A Deportation Lawyer Can Help You In Removal Proceedings
How Can You Fight a Removability Charge?
As a first step in the removal process, the government will issue you a Notice to Appear (“NTA”) before an immigration judge. The NTA lists the removability charge – the reason per U.S. immigration law that you should be removed from the U.S. Your initial opportunity to avoid removal comes at this stage. Fight the charge. Essentially, you deny that you’re removable from the United States. This is another way of saying that the U.S. government made a mistake when putting you into removal proceedings.
Even if you are in the country without legal permission and are removable, it is the U.S. government’s burden to prove it. You might effectively avoid being removed from the U.S. if the government cannot prove that you should be. The government might have the legal basis for your removability wrong. Or, the government’s lawyer might not be able to provide documentation that proves you should be removed. In either situation, your removal proceedings might be dismissed.
Further, even if the government can prove that you should be removed and the judge agrees, you can still argue one of the defenses listed below.
Don’t Lie or Present False Evidence
That said, while you can deny your removability charge and force the government to prove that you are removable from the country, you should never lie to the immigration judge or present false evidence. Doing so might make it legally impossible for you to assert certain defenses to removal. Or it may make it very difficult to apply for other immigration benefits.
Further, providing false testimony damages your credibility with the immigration judge. If you lie, you risk that the immigration judge might not believe anything you say ever again. That could ruin your case and doom your chances to remain in the United States.
Ask for Relief From Removal
If you are removable from the U.S., you might have a very good reason that you should not be removed. The immigration judge will advise you of the potential applications for relief from removal that you might have. Still, the immigration judge is busy and often cannot know the ins-and-outs of your specific case. Because of this, it is critically important that you discuss your immigration situation with an experienced immigration lawyer prior to your hearing.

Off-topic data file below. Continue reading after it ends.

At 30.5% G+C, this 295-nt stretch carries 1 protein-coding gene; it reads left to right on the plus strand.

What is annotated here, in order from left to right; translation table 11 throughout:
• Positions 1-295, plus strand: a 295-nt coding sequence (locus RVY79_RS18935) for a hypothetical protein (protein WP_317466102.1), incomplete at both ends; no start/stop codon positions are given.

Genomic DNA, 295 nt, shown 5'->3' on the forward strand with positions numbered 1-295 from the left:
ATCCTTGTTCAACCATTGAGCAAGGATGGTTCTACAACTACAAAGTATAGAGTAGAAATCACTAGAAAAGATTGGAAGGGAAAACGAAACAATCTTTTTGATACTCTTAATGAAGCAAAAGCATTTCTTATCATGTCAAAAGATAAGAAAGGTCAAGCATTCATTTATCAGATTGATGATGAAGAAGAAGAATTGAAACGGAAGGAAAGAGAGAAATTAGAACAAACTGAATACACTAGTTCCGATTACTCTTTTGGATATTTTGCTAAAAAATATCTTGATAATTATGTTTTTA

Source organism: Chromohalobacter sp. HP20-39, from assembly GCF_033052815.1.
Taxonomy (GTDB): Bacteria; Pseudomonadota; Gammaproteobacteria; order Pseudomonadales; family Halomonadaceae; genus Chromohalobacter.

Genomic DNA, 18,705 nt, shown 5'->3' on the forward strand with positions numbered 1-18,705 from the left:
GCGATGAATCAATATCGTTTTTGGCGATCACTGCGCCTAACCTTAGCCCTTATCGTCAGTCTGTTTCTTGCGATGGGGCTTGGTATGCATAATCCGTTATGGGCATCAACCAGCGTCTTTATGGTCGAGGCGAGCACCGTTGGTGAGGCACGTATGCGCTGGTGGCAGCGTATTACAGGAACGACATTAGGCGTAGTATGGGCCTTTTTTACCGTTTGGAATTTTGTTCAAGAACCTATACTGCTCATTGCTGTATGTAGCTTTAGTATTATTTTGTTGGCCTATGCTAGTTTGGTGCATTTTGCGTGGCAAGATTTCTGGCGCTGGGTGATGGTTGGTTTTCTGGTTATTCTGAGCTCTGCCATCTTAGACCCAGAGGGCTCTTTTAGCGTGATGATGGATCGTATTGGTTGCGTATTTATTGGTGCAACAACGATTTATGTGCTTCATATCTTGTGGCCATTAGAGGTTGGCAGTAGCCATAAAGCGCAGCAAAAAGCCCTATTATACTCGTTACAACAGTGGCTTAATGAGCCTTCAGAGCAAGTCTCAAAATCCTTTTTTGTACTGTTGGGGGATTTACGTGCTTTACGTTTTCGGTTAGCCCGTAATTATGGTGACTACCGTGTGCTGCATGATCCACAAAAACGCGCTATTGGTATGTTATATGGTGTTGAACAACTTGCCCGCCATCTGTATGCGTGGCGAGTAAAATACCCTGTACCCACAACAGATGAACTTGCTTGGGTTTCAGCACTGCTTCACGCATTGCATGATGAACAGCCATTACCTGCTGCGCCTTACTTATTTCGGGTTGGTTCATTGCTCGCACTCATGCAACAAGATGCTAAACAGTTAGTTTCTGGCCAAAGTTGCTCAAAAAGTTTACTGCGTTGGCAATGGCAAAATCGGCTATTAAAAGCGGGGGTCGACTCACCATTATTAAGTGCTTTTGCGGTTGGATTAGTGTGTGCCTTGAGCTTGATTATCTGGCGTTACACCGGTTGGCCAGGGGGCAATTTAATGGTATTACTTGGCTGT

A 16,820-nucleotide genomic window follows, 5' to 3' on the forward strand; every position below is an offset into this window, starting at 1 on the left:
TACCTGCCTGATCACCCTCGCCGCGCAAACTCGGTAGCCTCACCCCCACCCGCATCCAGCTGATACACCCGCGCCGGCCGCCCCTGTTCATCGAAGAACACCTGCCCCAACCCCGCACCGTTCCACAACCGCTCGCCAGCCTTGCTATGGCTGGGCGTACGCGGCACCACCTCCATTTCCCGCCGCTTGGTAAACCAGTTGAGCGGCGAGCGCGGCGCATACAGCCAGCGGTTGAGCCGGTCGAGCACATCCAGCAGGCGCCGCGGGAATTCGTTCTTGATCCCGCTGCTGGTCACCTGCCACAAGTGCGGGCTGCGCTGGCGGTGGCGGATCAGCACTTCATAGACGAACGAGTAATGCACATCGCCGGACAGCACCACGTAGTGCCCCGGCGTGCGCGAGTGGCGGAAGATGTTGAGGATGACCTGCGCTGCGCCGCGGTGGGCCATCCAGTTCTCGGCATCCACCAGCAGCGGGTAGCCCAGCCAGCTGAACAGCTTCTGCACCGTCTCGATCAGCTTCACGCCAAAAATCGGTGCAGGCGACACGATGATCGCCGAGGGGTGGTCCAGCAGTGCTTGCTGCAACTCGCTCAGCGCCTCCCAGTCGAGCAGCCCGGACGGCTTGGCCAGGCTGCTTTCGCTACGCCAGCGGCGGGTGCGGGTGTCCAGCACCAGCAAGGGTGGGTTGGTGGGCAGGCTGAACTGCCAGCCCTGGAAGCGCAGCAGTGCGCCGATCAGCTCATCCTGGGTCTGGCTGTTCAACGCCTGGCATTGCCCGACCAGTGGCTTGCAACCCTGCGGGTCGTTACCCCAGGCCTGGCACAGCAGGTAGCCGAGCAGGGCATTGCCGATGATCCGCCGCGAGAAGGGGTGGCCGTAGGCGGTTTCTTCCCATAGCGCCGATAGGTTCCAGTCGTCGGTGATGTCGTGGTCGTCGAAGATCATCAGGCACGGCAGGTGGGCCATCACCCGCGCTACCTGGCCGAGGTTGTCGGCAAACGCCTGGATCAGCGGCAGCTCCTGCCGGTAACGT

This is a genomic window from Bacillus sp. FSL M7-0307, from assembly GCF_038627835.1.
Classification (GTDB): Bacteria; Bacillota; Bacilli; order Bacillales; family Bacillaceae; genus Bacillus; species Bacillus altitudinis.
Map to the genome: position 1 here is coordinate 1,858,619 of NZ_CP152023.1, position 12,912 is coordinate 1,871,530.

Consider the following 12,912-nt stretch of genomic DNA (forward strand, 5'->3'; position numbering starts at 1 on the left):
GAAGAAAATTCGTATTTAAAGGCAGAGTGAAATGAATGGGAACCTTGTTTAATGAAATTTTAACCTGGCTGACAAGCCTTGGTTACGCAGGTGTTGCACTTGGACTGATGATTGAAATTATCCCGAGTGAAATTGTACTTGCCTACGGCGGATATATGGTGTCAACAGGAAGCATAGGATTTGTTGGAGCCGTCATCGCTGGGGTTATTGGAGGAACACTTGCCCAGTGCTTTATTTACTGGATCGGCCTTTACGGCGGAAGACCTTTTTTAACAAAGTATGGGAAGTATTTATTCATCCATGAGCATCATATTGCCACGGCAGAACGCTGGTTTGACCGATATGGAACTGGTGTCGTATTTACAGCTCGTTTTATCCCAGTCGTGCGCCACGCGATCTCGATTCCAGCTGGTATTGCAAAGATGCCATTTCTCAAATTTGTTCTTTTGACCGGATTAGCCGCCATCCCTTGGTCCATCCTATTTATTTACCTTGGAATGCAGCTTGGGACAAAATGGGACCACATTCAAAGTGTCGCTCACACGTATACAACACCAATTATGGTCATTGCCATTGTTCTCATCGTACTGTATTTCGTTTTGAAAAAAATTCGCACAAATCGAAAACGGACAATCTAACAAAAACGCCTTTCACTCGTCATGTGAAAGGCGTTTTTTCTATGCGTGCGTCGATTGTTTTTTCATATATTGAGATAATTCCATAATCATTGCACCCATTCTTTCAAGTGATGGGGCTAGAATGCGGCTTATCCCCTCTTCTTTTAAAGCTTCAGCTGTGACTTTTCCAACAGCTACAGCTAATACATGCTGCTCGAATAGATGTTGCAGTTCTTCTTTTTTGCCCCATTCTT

Below are the most common forms of relief from removal. This list does not include every possible form of relief available, nor does it discuss each form in detail. For more information, contact our office.
Asylum allows individuals who were persecuted in their home country because of race, nationality, religion, political opinion, or membership in a particular social group to avoid being removed from the United States. Successful asylum applicants may apply for legal permanent residency in the U.S.
Convention Against Torture
The Convention Against Torture permits anyone who is likely to be tortured in their home country for any reason to remain in the U.S. Usually individuals who receive relief under the Convention Against Torture are not eligible to apply for permanent residency, but they may live and work in the U.S.
Withholding of Removal
Like asylum and relief under the Convention Against Torture, Withholding of Removal allows individuals to remain in the U.S. if they will be persecuted when they return home. Withholding requires a showing that the persecution is more likely than not to occur. Thus, it is a difficult form of relief to obtain.
Cancellation of Removal
Cancellation of Removal grants relief to anyone who has been in the U.S. for ten years and can show that their removal would result in exceptional and extremely unusual hardship to a qualifying relative. Those granted cancellation of removal can apply for green cards.
Adjustment of Status
Adjustment of Status lets qualified immigrants apply for a green card instead of facing removal. Often this form of relief requires that the individual have entered the country legally, although there are exceptions.
The Violence Against Women Act allows those who have suffered abuse by a qualifying relative to remain in the U.S. Applicants must show that they have been in the U.S. for at least three years and that they have good moral character to qualify for relief under VAWA.
Prosecutorial Discretion stops removal proceedings because the government no longer wishes to continue with the case.
What If You Are Removable and Don’t Have a Viable Defense?
If you are removable and have no viable defense, you might consider agreeing to voluntarily leave the United States. While those in removal proceedings often do not wish to leave the country, agreeing to leave voluntarily avoids a removal order, which might have long-term immigration consequences.
Significantly, those who are ordered removed from the United States often face a legal bar to reentering the country for several years (or for life in some cases). Those who agree to leave voluntarily often secure the ability to return to the U.S. when a legal opportunity to do so arises.
Seek the Advice of a Deportation Lawyer
Removal proceedings are serious and can have extreme immigration consequences. Prior to taking any action on your immigration case, it is important to seek the advice of an experienced Columbus OH deportation lawyer. At Nesbit Law Office, we understand the complex system of U.S. immigration laws. We have extensive experience representing clients in all aspects of immigration law, including deportation defenses. If you are in removal proceedings, don’t wait. Contact our office today to determine your best options for remaining in the United States.
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